Competing accounts of Amira Hass’s departure from Birzeit

According to this report, the journalist Amira Hass was kicked out of a conference at Birzeit University, near Ramallah, because she is a Jewish Israeli.  (Had she been a Palestinian citizen of Israel, it is claimed, this would not have happened.)

“When I registered at the entrance of the conference I wrote next to my name the institution I belong to, Haaretz. For the past two decades, the lecturer said, there has been a law at Birzeit stipulating that Israelis (Jewish Israelis, that is) are not allowed on the university grounds. The students manning the conference registration desk saw that I had written ‘Haaretz,’ realized I was an Israeli, and ran to tell the university authorities. The security department in turn went to the conference organizers, the lecturer said. She and her colleagues were afraid, she told me, that students would break into the conference hall in protest over my presence.”

Although Hass has argued that stone throwing is the  “birthright and duty of anyone subject to foreign rule”, the enormity of being expelled from the conference has put her views on Palestinians under some pressure.

Hass’ article included a hint of some enlightenment. When realizing she had to leave, “I was at that moment reminded of the image that Israelis commonly have of Palestinians: irrational hotheads,” she wrote.

But it seems that the ejection was not in line with Birzeit’s official policy:

Meanwhile, the university published a statement Saturday saying: “The administration has nothing against the presence of the journalist Hass. The university as a national institution differentiates between friends and enemies of the Palestinian people… and works with every person or institution that is against the occupation.”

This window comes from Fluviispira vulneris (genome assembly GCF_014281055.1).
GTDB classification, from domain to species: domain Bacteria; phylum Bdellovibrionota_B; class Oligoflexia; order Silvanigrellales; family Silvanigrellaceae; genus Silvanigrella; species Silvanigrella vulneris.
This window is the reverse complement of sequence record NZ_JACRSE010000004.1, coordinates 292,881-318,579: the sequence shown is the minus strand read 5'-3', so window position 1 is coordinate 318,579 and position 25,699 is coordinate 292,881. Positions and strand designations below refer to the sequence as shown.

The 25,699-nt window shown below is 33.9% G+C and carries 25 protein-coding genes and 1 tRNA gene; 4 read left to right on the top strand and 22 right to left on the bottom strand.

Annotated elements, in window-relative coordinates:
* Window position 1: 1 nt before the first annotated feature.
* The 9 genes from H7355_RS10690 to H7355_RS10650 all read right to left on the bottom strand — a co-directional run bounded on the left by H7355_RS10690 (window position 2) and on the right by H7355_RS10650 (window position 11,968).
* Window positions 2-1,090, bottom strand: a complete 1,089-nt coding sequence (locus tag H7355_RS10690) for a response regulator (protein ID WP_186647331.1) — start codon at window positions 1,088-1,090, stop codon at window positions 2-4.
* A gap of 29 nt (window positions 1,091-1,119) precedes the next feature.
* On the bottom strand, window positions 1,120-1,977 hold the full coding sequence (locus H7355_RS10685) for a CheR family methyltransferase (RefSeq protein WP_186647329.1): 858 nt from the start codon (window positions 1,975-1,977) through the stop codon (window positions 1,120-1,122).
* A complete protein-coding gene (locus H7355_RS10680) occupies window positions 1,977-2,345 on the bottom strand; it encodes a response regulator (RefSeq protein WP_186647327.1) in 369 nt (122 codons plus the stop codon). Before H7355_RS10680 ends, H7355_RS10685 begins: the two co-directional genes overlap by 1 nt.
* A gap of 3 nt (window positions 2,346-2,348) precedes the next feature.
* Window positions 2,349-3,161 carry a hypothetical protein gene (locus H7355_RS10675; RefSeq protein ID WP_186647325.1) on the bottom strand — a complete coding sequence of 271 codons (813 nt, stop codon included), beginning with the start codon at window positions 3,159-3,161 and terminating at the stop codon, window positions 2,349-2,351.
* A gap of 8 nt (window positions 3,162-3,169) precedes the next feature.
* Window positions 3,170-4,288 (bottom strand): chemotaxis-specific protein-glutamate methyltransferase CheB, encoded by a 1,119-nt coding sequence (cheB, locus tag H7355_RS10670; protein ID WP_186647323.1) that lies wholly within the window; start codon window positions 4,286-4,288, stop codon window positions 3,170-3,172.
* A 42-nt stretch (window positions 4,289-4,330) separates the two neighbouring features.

At the very least it seems that the problem was the fact that Hass was representing an Israeli institution, not her nationality or ethnicity per se, although Hass still identifies a problem here.

The claim that the law applies to me because I am representing an Israeli institution is a shaky one: Palestinian citizens of Israel who teach at Israeli universities are not subject to the same policy. If I had known about the existence of such a law, I wouldn’t have come to the conference. I have other places to invest my subversive energies.

If Hass is correct in still asserting she has been subjected to double standards – will anyone be calling for a boycott of Birzeit? To end on a less snarky note, her expulsion was actively opposed by many (pro)Palestinian voices.

Hat Tip: Harvela